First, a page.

forming perimeter seams at the sides of at least said neck section and said transition section, but not including said bottom section, said neck section being the portion of said bottle fed into said machine first, said perimeter seams attaching said top lamination to the upper faces of said gussets, and attaching said bottom lamination to the lower faces of said gussets;
cutting away the material outside said perimeter seams in the regions of said neck section and said transition section;
inserting a fitment into said neck section through the unseamed bottom section, said insertion being in the direction said web is being fed;
forming perimeter seams around the portions of said bottle not formed in the prior perimeter seaming step, said perimeter seams attaching said top lamination to the upper faces of said gussets, and attaching said bottom lamination to the lower faces of said gussets;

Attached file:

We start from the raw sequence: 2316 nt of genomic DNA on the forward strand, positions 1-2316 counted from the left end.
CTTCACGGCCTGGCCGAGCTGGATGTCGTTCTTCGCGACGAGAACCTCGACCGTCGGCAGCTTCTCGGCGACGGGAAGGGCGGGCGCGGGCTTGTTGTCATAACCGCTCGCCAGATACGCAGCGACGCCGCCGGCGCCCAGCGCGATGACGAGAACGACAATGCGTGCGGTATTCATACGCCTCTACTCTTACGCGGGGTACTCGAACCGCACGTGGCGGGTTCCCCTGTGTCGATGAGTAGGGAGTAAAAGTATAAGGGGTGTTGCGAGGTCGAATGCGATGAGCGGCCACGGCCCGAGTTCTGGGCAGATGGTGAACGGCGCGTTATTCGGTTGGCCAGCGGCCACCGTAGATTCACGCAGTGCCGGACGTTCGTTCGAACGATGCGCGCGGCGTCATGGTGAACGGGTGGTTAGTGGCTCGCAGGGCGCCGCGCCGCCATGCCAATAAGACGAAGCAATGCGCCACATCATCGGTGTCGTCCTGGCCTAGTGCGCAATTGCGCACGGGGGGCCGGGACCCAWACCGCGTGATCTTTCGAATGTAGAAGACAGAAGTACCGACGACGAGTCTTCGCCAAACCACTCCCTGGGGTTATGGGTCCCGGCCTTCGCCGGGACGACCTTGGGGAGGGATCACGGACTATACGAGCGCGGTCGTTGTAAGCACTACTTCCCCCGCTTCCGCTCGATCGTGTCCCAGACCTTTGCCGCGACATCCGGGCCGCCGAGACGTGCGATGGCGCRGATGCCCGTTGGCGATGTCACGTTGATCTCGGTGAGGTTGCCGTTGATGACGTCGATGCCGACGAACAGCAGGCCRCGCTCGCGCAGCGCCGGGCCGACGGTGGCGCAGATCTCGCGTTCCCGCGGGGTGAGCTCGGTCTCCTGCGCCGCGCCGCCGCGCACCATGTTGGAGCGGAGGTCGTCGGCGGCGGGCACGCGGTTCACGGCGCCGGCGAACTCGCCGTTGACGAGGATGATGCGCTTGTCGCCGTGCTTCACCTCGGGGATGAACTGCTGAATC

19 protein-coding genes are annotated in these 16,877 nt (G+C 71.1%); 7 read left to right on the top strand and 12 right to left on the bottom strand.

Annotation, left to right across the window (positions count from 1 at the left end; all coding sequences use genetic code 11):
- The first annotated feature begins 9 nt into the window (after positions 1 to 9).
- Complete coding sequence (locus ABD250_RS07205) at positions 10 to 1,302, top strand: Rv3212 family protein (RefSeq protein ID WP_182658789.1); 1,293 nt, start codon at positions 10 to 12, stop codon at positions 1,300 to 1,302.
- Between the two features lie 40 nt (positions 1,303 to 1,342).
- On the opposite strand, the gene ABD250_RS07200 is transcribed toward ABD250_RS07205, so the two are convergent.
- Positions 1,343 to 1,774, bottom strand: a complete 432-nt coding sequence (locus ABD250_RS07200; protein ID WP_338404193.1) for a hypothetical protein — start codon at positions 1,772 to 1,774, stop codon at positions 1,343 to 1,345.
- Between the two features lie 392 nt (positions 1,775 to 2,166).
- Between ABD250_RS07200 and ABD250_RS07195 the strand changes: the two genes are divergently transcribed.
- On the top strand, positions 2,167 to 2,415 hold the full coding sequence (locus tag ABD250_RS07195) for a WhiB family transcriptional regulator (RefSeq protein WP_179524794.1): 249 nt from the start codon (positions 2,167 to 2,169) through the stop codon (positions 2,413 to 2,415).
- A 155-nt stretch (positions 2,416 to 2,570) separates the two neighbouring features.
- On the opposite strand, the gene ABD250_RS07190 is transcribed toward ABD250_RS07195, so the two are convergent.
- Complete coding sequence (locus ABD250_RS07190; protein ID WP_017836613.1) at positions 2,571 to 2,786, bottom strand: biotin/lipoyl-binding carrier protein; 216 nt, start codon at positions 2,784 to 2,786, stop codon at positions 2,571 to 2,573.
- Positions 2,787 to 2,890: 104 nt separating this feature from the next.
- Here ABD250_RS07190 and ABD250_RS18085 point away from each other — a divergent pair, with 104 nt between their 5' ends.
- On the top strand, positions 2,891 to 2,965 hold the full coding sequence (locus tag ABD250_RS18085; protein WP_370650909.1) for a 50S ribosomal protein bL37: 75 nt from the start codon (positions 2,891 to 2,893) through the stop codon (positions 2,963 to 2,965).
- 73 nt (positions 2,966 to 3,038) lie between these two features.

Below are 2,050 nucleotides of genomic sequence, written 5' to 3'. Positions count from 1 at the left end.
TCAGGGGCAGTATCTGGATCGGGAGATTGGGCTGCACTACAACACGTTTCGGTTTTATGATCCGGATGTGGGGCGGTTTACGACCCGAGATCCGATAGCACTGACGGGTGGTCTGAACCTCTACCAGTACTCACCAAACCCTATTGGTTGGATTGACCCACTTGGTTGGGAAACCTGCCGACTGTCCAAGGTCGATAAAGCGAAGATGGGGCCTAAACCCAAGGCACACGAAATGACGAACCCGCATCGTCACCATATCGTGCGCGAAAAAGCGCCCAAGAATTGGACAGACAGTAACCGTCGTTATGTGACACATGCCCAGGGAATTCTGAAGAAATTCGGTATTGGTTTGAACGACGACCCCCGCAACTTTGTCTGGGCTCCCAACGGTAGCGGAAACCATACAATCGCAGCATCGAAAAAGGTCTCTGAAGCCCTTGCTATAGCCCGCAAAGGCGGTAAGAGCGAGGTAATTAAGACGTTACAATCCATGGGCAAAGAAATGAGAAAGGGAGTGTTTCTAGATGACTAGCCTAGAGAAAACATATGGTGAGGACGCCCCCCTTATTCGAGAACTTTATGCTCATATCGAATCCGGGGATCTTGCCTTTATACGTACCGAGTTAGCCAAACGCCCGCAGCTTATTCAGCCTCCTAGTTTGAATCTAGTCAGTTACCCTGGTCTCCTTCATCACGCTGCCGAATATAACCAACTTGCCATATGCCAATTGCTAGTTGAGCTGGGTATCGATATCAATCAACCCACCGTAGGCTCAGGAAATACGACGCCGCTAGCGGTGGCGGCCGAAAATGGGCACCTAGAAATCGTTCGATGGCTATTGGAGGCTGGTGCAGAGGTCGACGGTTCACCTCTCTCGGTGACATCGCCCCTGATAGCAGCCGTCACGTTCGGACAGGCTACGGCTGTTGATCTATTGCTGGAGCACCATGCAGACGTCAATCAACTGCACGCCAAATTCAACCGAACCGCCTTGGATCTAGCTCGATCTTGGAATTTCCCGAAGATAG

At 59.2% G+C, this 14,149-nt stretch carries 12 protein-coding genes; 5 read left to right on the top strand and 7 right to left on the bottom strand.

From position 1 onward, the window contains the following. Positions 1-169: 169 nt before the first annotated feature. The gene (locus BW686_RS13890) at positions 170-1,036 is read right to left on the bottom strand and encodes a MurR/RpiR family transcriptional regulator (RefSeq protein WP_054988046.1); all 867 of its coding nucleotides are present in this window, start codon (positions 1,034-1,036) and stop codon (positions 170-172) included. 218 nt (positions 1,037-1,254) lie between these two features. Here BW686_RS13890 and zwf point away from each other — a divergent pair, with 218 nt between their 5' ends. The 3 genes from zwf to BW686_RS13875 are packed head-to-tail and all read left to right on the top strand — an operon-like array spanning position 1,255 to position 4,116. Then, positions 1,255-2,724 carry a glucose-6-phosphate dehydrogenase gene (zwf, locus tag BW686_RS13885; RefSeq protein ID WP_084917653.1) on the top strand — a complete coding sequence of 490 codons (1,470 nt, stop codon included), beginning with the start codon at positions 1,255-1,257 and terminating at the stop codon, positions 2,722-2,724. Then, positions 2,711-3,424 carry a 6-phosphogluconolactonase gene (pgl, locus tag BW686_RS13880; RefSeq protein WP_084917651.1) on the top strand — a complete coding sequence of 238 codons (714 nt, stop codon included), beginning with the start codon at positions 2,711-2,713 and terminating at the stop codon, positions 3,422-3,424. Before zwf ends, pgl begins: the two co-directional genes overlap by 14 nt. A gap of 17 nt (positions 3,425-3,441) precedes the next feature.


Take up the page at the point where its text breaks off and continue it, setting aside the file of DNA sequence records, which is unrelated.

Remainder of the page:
severing said bottle from said web; and
sealing said neck section to said fitment.
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20. A method of sealing the base of a fitment in a container, which container has a neck portion within which said fitment can be placed, comprising the steps of:
providing at least one heated split clamp having an internal shape substantially corresponding to the shape of said base;
inserting the base of said fitment into said neck portion;
causing one of said clamps to exert pressure on said neck portion against said base a first time; and
causing one of said clamps to exert pressure on said neck portion against said base a second time, said second exertion of pressure being at a different angular direction with respect to said base.